৳10 (Bangabandhu Bridge Edition) 90% Silver and 10% Nickel Martyr Statue with the title "Invincible Bangla" and heading "Inauguration of Bangabandhu Bridge 1998" Picture of Bangabandhu Bridge with the same heading on the coin's reverse 1998
৳20 (Bangabandhu Bridge Edition) Silver Sheikh Mujibur Rahman with the heading "Inauguration of Bangabandhu Bridge 1998" Picture of Bangabandhu Bridge with the same heading in the coin's reverse 1998
৳20 (IMD Edition) Gold Shaheed Minar with the date 21st February with heading International Mother Language Day Logo of Bangladesh Bank 2000
৳10 (World Cup Edition) Silver The picture of the World cup with "Bangladesh Bank" written ICC World Cup Logo with being held in Bangladesh in 2011 2011
৳10 (Rabindranath Edition) Silver A poem of Rabindranath Tagore and his autograph Picture of Rabindranath Tagore with the title "150th Birth Anniversary of Rabindranath Tagore" 2011
৳10 (Bidrohi Edition) Silver A quotation from the poem Bidrohi and the autograph of the National Poet Picture of young Kazi Nazrul Islam with the heading "90 Years of the poem Bidrohi 1921-2011" 2011
৳10 (Victory Edition) Silver Picture of 6 Muktijoddha waving guns with the title "40th Victory Anniversary of Bangladesh" Picture of Sheikh Mujibur Rahman with the 7th March Speech quote with his name in English at the bottom 2011
৳100 (Museum Edition) Silver Logo of Bangladesh Bank with Bangla writing "Centenary of Bangladesh National Museum 1913–2013" 100 taka written on left and right with a terracotta plaque of 18th century horsemen 2013
৳100 (Mujib Centenary Edition Gold and Silver (dual variant) Logo of Bangladesh Bank with text "Father of the Nation Bangabandhu Sheikh Mujibur Rahman" Portrait of Sheikh Mujibur Rahman with the text in Bangla 2020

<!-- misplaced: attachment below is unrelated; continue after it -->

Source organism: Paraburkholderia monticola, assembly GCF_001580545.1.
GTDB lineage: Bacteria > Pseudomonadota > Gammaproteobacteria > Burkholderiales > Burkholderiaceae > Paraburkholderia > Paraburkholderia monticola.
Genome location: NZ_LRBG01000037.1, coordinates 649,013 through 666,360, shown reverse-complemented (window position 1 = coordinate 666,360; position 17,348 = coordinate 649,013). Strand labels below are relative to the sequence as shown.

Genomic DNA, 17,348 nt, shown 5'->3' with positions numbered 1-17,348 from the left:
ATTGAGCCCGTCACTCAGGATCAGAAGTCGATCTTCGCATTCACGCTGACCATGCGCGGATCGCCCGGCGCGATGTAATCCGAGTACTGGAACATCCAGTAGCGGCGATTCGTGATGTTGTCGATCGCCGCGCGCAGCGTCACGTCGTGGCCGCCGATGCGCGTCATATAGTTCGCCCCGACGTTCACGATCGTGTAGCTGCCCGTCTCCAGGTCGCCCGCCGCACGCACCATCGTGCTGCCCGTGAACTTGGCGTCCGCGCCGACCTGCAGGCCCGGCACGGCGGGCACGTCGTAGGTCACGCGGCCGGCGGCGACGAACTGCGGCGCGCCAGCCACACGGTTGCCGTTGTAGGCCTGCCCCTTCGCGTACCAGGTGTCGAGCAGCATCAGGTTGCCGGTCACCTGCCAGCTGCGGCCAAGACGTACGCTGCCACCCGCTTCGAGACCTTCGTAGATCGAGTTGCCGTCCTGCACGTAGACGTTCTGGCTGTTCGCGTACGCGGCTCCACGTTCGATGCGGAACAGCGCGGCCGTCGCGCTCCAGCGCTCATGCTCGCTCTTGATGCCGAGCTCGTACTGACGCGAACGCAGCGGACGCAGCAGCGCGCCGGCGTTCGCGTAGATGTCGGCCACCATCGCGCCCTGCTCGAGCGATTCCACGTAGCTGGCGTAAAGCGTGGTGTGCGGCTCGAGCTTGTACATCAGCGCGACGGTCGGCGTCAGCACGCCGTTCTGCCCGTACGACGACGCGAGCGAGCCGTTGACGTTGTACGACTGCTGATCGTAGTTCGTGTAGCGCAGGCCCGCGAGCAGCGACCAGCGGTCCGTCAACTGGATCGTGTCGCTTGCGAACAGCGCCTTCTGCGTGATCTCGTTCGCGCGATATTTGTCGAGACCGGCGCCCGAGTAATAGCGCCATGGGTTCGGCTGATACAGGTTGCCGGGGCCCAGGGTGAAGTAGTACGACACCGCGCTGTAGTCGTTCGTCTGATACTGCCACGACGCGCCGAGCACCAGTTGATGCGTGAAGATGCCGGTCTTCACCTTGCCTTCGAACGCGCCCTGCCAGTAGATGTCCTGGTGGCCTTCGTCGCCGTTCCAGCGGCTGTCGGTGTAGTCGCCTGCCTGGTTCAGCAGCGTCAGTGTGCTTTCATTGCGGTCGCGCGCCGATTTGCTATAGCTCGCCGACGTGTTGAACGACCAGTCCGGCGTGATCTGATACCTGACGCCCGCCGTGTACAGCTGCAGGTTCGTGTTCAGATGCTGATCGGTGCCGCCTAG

৳50 (Golden Jubilee Edition) Scallop-shaped in Gold Big number "50" which has the logo of Bangladesh Bank inscribed in the number "0" with the heading "Golden Jubilee of Independence" Portrait of Sheikh Mujibur Rahman with the heading in Bangla 2021
৳50 (Japan-Bangladesh Relations Edition) Silver National Martyrs' Memorial with the heading "Bangladesh-Japan Diplomatic Relations 50th Year Anniversary" The same heading written in the middle with a logo and pictures of a cherry blossom on top and a water lily at the bottom 2022
৳100 (Padma Bridge Edition) Scallop-shaped, silver Picture of the Padma Bridge with the title "Padma Bridge–The symbol of National Pride" written in English Portrait of Sheikh Mujibur Rahman with the title in Bangla 2023
**Poisha coins no longer minted since 2013 but all coins above 1 taka still legal tender.

Banknotes

Previous issues

Bangladeshi 500 & 1000tk banknotes.
First Series
Bangladesh introduced its first banknotes on 4 March 1972. At first 1 taka and 100 taka banknotes were introduced. Later 10 and 5 taka notes were added. This first issued series is commonly known as "Map Series". These banknotes are considered as emergency issue banknotes to replace the Pakistan rupee banknotes both with and without rubber stamp overprints.[13]
Map Series (1972)
Image Value Description Period
Obverse Reverse Obverse Reverse
৳1 Map of Bangladesh Guilloche patterns and "1" in Bengali ("১") 4 March 1972-30 March 1974
৳5 Map of Bangladesh and Bangabandhu Sheikh Mujibur Rahman Guilloche patterns and "5" in Bengali and English 2 June 1972 – 1 April 1973
৳10 Guilloche patterns and "10" in Bengali and English 2 May 1972-1 April 1973
৳100 Guilloche patterns and "100" in Bengali on and English 4 March 1972-1 April 1973
Second Series